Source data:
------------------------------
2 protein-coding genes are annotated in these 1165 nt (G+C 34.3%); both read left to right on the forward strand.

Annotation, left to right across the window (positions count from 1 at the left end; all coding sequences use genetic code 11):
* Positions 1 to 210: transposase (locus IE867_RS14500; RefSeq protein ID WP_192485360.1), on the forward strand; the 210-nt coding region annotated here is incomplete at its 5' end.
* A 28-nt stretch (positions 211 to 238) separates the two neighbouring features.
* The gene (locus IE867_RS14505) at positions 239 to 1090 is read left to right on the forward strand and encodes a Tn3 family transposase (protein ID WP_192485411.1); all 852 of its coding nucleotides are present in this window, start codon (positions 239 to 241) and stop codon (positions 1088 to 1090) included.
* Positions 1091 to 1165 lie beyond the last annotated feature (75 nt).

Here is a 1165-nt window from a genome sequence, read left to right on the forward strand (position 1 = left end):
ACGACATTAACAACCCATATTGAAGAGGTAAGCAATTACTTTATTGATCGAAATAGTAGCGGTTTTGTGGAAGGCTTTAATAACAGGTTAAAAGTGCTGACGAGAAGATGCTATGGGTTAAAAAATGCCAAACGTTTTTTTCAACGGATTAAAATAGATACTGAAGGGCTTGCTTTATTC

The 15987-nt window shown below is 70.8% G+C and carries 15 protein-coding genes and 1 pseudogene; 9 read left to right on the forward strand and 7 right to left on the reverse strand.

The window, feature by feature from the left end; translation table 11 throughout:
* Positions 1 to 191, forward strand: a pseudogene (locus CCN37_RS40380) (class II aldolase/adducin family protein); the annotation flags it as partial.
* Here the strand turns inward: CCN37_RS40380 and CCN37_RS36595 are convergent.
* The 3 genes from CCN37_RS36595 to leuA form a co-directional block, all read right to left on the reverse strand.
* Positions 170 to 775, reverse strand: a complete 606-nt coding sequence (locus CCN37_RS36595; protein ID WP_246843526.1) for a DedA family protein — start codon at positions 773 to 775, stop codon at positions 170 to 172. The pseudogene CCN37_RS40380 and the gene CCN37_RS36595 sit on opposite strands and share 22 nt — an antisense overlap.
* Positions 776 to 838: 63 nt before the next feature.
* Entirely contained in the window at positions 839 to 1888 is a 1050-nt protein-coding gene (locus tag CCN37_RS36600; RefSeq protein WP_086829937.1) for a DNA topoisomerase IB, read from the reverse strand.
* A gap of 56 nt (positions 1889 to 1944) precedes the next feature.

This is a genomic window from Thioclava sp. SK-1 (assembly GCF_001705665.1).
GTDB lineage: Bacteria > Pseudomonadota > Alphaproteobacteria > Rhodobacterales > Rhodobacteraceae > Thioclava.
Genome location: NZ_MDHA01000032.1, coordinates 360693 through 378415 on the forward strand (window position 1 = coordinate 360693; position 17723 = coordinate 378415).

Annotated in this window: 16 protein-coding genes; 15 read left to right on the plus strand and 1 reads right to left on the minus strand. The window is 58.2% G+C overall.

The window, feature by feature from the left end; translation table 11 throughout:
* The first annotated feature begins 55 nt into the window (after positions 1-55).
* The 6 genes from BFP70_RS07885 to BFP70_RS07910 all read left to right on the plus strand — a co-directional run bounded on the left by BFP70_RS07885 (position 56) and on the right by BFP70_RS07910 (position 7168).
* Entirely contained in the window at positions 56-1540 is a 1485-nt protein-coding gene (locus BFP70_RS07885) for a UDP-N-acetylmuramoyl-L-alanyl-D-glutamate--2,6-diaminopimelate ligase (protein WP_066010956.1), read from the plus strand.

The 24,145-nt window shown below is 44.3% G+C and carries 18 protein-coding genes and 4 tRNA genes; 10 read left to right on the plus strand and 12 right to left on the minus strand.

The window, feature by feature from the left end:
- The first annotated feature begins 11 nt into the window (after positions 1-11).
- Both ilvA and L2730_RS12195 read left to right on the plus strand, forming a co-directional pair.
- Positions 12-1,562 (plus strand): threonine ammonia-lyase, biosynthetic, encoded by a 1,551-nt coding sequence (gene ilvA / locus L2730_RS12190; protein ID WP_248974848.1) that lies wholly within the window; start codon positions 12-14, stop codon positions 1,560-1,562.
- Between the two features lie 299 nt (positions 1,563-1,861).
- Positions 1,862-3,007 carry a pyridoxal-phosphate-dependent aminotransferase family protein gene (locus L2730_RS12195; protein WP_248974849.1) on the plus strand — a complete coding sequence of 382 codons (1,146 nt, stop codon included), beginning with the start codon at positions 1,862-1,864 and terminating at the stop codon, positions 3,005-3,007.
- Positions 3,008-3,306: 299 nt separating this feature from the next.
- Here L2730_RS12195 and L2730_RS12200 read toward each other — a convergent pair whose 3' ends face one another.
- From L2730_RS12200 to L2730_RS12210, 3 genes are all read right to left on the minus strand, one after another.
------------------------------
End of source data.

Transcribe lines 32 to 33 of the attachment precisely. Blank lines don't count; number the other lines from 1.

- Positions 1,862-3,007 carry a pyridoxal-phosphate-dependent aminotransferase family protein gene (locus L2730_RS12195; protein WP_248974849.1) on the plus strand — a complete coding sequence of 382 codons (1,146 nt, stop codon included), beginning with the start codon at positions 1,862-1,864 and terminating at the stop codon, positions 3,005-3,007.
- Positions 3,008-3,306: 299 nt separating this feature from the next.